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Latest ITER Newsline

  • Making remote handling less remote

    Over a wet and windy three-day period on the ITER site in November, around 90 representatives of the ITER Organization, the Domestic Agencies of Europe and Japa [...]

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  • The framework for sharing ITER intellectual property

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  • Wendelstein achieves ultra-precise magnetic topology

    A recent article in the online journal Nature Communications confirms that the complex topology of the magnetic field of Wendelstein 7-X—the world's largest ste [...]

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  • The Matrix, rigid and fluid

    A fast-growing array of structures and buildings has been emerging across the ITER worksite platform under the control and supervision of the European Domestic [...]

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  • By road, river and sea

    They travelled by road from the Air Liquide factory near Grenoble, sailed down the Rhône River from Lyon and entered the Mediterranean to the east of Fos-sur-Me [...]

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Of Interest

See archived articles

Driving the ITER gyrotrons

A high voltage power supply for heating systems. For ITER, high voltage power supplies will convert grid voltage to the appropriate high voltage levels required for the ITER gyrotrons. Not only must the power be provided with the highest efficiency, but power rise and fall times must also be extremely short in order to properly trigger or shut down the gyrotrons. Photo: Ampegon (Click to view larger version...)
A high voltage power supply for heating systems. For ITER, high voltage power supplies will convert grid voltage to the appropriate high voltage levels required for the ITER gyrotrons. Not only must the power be provided with the highest efficiency, but power rise and fall times must also be extremely short in order to properly trigger or shut down the gyrotrons. Photo: Ampegon
When it comes to measuring the overall efficiency of a fusion reactor—how much power output can it produce for a given power input—it's important to know that a large part of the electrical energy inputted into the machine is used to power the gyrotrons. The gyrotrons will heat the plasma through a technique called Electron Cyclotron Resonator Heating (ECRH). In ITER, the radio frequency sources for the ECRH system will be composed of 24 gyrotrons procured by Russia (8), Japan (8), Europe (6) and India (2) for a total combined heating power of 24 MW.

Directly associated to the performance of the gyrotrons are their high voltage power supply systems. These power supplies convert the grid voltage to the appropriate high voltage levels required for the gyrotrons (55kV-110A). Not only must the power be provided with the highest efficiency but power rise and fall times must also be extremely short in order to properly trigger or shut down the gyrotrons, which will ensure that such very expensive devices are well protected against any damage such as arcs building up inside the gyrotron itself.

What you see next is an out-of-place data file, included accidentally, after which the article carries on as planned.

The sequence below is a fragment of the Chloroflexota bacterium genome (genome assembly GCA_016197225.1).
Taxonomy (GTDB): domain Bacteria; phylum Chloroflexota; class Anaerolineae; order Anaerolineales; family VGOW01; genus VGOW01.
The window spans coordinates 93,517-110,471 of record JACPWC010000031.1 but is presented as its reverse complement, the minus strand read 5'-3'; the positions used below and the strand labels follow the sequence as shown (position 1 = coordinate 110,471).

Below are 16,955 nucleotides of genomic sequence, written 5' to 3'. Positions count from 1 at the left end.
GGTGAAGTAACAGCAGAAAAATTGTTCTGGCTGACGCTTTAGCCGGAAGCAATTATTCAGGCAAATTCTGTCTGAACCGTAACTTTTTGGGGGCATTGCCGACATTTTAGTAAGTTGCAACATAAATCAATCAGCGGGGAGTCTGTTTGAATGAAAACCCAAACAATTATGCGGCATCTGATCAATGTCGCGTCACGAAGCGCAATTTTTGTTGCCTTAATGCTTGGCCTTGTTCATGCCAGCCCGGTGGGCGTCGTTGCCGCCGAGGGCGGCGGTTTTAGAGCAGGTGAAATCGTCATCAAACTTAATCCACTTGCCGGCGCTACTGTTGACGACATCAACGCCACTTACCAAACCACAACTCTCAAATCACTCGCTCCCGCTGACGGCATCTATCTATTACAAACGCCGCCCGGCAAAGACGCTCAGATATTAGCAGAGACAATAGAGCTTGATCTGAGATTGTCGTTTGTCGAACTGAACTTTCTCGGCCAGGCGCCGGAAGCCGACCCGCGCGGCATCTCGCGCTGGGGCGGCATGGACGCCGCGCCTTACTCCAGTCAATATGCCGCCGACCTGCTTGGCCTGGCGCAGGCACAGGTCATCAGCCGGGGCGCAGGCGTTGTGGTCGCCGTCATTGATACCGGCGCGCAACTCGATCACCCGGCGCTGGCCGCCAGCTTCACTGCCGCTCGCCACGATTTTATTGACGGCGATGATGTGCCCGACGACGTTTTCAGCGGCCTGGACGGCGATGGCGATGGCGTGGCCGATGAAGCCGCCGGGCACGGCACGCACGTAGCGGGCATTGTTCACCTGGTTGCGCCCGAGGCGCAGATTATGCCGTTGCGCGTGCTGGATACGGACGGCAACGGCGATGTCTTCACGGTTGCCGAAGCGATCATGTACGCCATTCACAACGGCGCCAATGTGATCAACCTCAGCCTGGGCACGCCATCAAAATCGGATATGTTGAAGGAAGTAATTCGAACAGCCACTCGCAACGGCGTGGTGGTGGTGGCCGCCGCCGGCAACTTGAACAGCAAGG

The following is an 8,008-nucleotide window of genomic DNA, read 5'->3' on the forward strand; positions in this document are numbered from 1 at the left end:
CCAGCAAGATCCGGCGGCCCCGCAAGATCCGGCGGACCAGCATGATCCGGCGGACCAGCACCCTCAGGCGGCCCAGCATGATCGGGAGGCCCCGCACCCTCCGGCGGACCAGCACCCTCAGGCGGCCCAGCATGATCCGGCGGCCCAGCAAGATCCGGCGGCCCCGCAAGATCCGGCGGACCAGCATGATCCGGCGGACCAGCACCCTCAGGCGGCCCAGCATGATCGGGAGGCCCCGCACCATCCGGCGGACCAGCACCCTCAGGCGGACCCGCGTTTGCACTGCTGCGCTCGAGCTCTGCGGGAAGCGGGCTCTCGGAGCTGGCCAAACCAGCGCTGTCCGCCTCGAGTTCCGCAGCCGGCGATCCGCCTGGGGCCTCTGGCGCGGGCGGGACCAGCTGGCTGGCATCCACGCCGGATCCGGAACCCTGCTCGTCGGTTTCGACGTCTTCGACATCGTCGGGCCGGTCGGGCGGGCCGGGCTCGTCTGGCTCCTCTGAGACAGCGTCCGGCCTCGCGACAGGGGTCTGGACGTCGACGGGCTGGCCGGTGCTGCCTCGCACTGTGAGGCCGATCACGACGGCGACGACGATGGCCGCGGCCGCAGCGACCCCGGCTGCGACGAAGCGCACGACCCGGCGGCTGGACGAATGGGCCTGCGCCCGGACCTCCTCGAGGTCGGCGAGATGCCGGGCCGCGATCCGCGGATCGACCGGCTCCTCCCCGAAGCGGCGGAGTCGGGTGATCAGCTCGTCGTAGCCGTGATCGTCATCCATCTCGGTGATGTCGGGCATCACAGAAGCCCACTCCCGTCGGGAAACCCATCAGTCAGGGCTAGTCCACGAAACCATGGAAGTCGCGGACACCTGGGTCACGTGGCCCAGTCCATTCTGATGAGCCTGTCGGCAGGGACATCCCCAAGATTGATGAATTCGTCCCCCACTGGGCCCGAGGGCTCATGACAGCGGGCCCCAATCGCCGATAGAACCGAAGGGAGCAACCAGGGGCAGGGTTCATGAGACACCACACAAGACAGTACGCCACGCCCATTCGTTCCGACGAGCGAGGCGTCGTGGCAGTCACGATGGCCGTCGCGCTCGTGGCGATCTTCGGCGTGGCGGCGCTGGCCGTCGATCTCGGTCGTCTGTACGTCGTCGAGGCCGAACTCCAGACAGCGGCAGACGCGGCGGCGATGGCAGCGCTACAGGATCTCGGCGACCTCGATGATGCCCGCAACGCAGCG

The contract for the design, manufacture, installation and commissioning of the power supply systems of the European and Russian gyrotrons was recently awarded by the European Domestic Agency Fusion for Energy to Ampegon, a Swiss SME based in Turgi, near Zurich.  "The power supplies are a critical element of the energy transformation chain for the ITER machine. We are very proud to contribute with this significant subsystem and be part of the world's largest fusion project," said Ampegon CEO Josef Troxler at the signature ceremony.

Ampegon's Michael Bader, head of RF and Power Electronics, and his team fine tune high voltage power supply equipment. Ampegon is the first Swiss SME to be awarded a contract for ITER. (Click to view larger version...)
Ampegon's Michael Bader, head of RF and Power Electronics, and his team fine tune high voltage power supply equipment. Ampegon is the first Swiss SME to be awarded a contract for ITER.
"Ampegon's contribution to ITER's power supplies will make an important contribution to the overall energy efficiency rate of the machine," added Michel Hübner, Switzerland's Industry Liaison Officer for ITER. "I am pleased that Fusion for Energy has entrusted a Swiss company with its expertise to manufacture this highly challenging equipment. This is the first contract awarded to a Swiss SME and I hope that more will follow."

This latest contract is the sign of the strong relationship between the ITER Project and industry, according to Fusion for Energy Director Henrik Bindslev. "ITER offers a vast range of business opportunities to small, medium and larger companies. This latest signature proves yet again that SMEs have a role to play to the most ambitious international collaboration in the field of energy."

Ampegon is a highly specialized company in the field of high power radio frequency (RF) engineering. As a leading manufacturer of high power AM/DRM broadcasting transmitters, high power RF amplifiers, regulated high voltage modulators and power supplies for more than 75 years, Ampegon has significant experience and know-how in the field of RF amplification, power electronics and fast signal processing.

-- With Michel Hübner, Switzerland's Industrial
Liaison Officer for ITER, and the European
Domestic Agency Fusion for Energy.

Read the full news on the contract signature at Fusion for Energy.



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